discussed breaking down the relationships between civil society because, people have to choose between providing HIV management and services, or giving comprehensive sexuality services inclusive of abortion information, referrals and procedures. This is unethical but also unconstitutional. So, our work on that global sphere has been around resistance of the GGR and to coming up with ways to end unilateral implementation of restrictions and hopefully one day soon, end the Gag Rule that comes with health aid.

We must all be asking very specific questions around foreign aid, and how much of that should be allowed to influence our national healthcare delivery.

AISA: Do you have a solution to this challenge?

Dr T: It’s difficult for me because I can only do so much as a person who is a private health practitioner. But I think the big opportunities lie in collaborations and partnerships across sectors and across society. That way, we can amplify each other’s work and each other’s message. And I think the issues for me, daily, are not limited and cannot wait for a campaign that happens once a year.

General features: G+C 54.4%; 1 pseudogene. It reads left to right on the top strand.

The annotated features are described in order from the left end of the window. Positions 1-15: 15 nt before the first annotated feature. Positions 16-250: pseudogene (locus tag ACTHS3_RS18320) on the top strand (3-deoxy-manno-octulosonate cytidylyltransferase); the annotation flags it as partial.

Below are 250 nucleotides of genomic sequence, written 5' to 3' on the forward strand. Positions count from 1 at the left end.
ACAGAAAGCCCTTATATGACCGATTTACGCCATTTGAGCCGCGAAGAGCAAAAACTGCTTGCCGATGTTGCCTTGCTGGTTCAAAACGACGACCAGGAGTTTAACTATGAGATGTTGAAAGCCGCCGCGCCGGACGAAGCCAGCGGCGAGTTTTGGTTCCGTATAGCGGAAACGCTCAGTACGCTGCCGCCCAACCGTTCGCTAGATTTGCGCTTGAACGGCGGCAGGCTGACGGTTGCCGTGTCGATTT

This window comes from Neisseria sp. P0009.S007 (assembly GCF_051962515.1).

Women’s Month in August tends to allow for issues to be given a bit more attention but it is a fact that these issues are ongoing, and how do we help people take up these causes on a day-to-day basis? And they manifest themselves in terms of women’s healthcare and women’s rights, but these are everyone’s health rights.

It’s more than just about cisgender heterosexual women, it’s about the Black lesbian women in the townships, for example, who are still victims of hate crimes. It’s about transgender women who are trying to access services and hormone therapy. It’s about having proper medical emergency centres that can assist in rape survivors and victims. All these issues, because of the country that we live in, cannot wait for Women’s Month. But there is obviously this vigour around the month. And we need to take advantage of that. For me, it’s about partnerships, collaborations and, obviously, bringing these issues up and sustaining them throughout the year.

AISA: So, there is still a long way to go?